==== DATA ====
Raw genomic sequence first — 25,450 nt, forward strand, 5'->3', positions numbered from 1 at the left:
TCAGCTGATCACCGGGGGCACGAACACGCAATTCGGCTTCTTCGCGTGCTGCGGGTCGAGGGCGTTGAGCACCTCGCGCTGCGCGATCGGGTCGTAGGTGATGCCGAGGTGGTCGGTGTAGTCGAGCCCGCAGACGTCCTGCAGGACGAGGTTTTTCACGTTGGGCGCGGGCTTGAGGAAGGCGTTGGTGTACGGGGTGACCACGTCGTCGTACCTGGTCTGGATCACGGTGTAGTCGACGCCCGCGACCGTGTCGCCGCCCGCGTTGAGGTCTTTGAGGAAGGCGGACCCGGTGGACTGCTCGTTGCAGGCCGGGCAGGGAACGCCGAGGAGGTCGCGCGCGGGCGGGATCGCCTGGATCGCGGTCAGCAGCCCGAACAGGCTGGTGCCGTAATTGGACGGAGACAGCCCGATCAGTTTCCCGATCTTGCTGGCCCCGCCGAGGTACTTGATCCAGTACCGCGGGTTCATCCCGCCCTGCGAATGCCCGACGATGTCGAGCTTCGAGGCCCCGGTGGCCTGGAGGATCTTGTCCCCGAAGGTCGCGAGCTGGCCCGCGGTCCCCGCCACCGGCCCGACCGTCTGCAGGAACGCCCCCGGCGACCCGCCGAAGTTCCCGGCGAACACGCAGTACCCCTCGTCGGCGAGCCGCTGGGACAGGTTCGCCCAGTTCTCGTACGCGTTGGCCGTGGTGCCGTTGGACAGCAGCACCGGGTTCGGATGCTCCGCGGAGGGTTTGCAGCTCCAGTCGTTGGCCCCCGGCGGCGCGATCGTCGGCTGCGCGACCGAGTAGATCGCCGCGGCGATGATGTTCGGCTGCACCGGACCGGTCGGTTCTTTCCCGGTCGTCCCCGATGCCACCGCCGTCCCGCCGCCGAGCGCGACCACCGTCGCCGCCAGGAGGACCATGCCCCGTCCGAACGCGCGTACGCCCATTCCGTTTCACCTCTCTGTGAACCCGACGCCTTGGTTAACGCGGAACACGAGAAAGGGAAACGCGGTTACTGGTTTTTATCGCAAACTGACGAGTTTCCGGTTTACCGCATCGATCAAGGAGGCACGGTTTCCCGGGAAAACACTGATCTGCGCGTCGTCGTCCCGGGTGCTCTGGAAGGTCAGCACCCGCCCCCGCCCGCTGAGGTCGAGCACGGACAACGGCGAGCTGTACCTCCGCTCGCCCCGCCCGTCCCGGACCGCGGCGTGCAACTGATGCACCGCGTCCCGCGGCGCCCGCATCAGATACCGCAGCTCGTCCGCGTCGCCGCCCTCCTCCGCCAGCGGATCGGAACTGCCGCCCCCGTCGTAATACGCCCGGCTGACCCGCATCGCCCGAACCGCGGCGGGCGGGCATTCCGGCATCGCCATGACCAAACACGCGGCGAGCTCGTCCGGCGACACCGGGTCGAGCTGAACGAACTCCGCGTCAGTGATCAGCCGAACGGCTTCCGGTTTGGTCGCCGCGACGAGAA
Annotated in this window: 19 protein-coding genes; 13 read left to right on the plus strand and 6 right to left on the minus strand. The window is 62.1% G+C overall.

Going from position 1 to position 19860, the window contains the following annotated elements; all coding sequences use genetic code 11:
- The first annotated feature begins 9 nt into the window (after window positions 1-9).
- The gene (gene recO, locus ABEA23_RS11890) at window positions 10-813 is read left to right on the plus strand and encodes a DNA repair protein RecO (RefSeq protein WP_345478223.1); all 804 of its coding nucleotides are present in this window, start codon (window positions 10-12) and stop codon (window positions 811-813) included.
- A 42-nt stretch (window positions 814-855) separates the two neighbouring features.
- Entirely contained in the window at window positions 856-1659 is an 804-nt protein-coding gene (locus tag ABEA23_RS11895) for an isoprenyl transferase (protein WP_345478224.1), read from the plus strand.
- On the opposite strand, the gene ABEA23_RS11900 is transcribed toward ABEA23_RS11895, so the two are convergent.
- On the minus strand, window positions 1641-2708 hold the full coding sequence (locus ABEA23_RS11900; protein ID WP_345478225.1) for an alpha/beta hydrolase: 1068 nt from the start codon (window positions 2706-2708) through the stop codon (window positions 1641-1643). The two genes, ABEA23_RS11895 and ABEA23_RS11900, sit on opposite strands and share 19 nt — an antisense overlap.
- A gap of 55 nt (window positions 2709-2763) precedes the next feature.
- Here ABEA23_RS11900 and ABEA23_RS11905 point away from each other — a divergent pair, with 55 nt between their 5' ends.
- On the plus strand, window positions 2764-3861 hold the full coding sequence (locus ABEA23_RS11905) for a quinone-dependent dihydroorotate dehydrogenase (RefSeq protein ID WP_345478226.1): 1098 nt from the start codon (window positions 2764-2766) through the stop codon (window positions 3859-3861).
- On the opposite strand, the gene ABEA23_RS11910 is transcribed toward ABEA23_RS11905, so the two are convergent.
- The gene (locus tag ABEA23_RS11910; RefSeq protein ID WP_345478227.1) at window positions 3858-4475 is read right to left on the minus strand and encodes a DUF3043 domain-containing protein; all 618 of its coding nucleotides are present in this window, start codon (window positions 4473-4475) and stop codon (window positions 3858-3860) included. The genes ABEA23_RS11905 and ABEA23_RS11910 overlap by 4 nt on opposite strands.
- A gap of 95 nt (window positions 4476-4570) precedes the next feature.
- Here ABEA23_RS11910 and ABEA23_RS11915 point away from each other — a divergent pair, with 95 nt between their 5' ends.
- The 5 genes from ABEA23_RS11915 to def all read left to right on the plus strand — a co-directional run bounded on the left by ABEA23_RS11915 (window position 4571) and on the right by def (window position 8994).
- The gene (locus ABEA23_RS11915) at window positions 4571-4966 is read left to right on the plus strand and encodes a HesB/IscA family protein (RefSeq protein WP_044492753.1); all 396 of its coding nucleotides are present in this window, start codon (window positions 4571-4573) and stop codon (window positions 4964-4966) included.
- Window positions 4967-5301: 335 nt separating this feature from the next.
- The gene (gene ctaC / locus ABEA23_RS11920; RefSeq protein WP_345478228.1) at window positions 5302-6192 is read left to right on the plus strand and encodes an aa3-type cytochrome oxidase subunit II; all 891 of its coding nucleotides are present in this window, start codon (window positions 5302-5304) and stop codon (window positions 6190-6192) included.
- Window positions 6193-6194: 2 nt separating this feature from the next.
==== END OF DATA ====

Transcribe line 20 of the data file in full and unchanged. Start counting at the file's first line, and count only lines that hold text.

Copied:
- Window positions 4967-5301: 335 nt separating this feature from the next.